Plaintiff’s Response at 9-10. This argument is flawed. Indeed, in a Title VII case raising a very
similar issue, then District Judge Prado explained why the argument fails:
The law cited by Plaintiff for the proposition that the time is counted from the receipt
of the EEOC letter by a plaintiff's attorney is not directly on point. See Irwin v.
Department of Veterans Affairs, 498 U.S. 89 (1990); Irwin v. Veterans Admin., 874
F.2d 1092 (5th Cir.1989), aff'd, 498 U.S. 89 (1990). In that case, the plaintiff
attempted to argue that, even though her lawsuit was untimely filed, judged from the
date her attorney received the right to sue letter, it was timely as judged from the date
the plaintiff actually received the letter, which was later. The Fifth Circuit held that
notice to the attorney was sufficient to impute notice to the plaintiff, and this holding
was affirmed by the United States Supreme Court. Irwin, 874 F.2d at 1094; Irwin,
498 U.S. at 92. However, that case does not stand for the proposition that a plaintiff
can receive actual notice by the EEOC and fail to act until such time as she decides
to provide that notice to her attorney. Rather, the Court believes the case stands for
the proposition that the time runs from the date the attorney or the plaintiff receives
the letter, whichever occurs first.
Lerond v. Roy F. Weston, Inc., 1999 WL 33290633, at *1 (W.D. Tex. Oct. 20, 1999) (emphasis in
original). The text of the statute states that “Within 90 days of receipt of notice of final action . . .
an employee or applicant for employment . . . may file a civil action.” 42 U.S.C. § 2000e-16(c).
Thus, the time runs from when the employee receives the notice; the attorney’s receipt is relevant
only to impute notice to the employee. When the employee actually receives a copy of the final
action, the date the attorney received it becomes irrelevant.
Because the undisputed facts demonstrate that Bunton filed his lawsuit 91 days after he
received notice of the agency’s final action, the statute of limitations has expired, and therefore his
claim is barred. Accordingly, the undersigned RECOMMENDS that the District Court GRANT the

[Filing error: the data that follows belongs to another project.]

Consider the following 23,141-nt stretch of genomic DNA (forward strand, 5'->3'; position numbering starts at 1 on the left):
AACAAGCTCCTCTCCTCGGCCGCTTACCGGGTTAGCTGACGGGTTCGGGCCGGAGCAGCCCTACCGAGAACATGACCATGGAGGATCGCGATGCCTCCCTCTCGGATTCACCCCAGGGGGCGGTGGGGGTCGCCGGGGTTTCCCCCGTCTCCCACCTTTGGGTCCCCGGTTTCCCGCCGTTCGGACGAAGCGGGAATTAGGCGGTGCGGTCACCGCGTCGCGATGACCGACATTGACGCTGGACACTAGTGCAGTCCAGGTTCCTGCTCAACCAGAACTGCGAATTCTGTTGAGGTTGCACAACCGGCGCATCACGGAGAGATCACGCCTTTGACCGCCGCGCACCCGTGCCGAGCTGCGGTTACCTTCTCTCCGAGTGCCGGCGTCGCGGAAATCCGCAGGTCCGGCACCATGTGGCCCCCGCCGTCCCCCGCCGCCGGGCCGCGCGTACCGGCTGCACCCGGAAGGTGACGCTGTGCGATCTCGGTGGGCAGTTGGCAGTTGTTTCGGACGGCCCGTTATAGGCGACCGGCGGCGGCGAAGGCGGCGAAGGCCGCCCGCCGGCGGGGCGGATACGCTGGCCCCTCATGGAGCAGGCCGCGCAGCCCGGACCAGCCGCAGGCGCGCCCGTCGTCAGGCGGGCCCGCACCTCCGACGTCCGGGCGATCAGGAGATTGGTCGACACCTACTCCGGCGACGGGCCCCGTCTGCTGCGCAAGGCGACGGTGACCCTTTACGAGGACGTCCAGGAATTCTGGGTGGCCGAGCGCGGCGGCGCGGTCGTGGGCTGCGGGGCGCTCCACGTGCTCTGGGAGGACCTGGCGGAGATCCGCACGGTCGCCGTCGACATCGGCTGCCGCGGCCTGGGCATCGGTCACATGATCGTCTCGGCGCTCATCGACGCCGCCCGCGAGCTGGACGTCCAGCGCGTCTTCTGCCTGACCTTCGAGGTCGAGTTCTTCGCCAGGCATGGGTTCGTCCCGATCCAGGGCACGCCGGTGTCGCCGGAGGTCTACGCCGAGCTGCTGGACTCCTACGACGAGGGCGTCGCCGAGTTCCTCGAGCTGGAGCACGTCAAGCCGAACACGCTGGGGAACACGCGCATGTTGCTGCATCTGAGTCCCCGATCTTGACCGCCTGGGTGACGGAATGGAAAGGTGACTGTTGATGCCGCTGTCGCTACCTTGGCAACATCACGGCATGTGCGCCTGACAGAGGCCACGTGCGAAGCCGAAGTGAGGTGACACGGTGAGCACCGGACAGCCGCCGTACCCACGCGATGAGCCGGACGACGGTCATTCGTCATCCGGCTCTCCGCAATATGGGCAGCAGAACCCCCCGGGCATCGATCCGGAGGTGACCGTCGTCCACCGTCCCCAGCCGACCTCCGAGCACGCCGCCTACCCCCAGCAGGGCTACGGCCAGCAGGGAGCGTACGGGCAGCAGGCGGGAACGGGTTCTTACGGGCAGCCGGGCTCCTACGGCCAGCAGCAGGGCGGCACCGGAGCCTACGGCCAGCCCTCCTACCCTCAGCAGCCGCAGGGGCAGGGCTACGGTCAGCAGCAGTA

Defendant’s Motion for Summary Judgment (Clerk’s Doc. No. 30) on this ground, and not reach the
other arguments raised in the motion.
The parties may file objections to this Report and Recommendation. A party filing
objections must specifically identify those findings or recommendations to which objections are
being made. The District Court need not consider frivolous, conclusive, or general objections. See
Battle v. United States Parole Comm’n, 834 F.2d 419, 421 (5th Cir. 1987).
A party’s failure to file written objections to the proposed findings and recommendations
contained in this Report within fourteen days after the party is served with a copy of the Report shall
bar that party from de novo review by the District Court of the proposed findings and
recommendations in the Report and, except upon grounds of plain error, shall bar the party from
appellate review of unobjected-to proposed factual findings and legal conclusions accepted by the
District Court. See 28 U.S.C. § 636(b)(1)(C); Thomas v. Arn, 474 U.S. 140, 150–53 (1985);
Douglass v. United Servs. Auto. Ass’n, 79 F.3d 1415, 1428–29 (5th Cir. 1996) (en banc).
To the extent that a party has not been served by the Clerk with this Report &
Recommendation electronically pursuant to the CM/ECF procedures of this District, the Clerk is
directed to mail such party a copy of this Report and Recommendation by certified mail, return
SIGNED this 19th day of March, 2012.
ANDREW W. AUSTIN
UNITED STATES MAGISTRATE JUDGE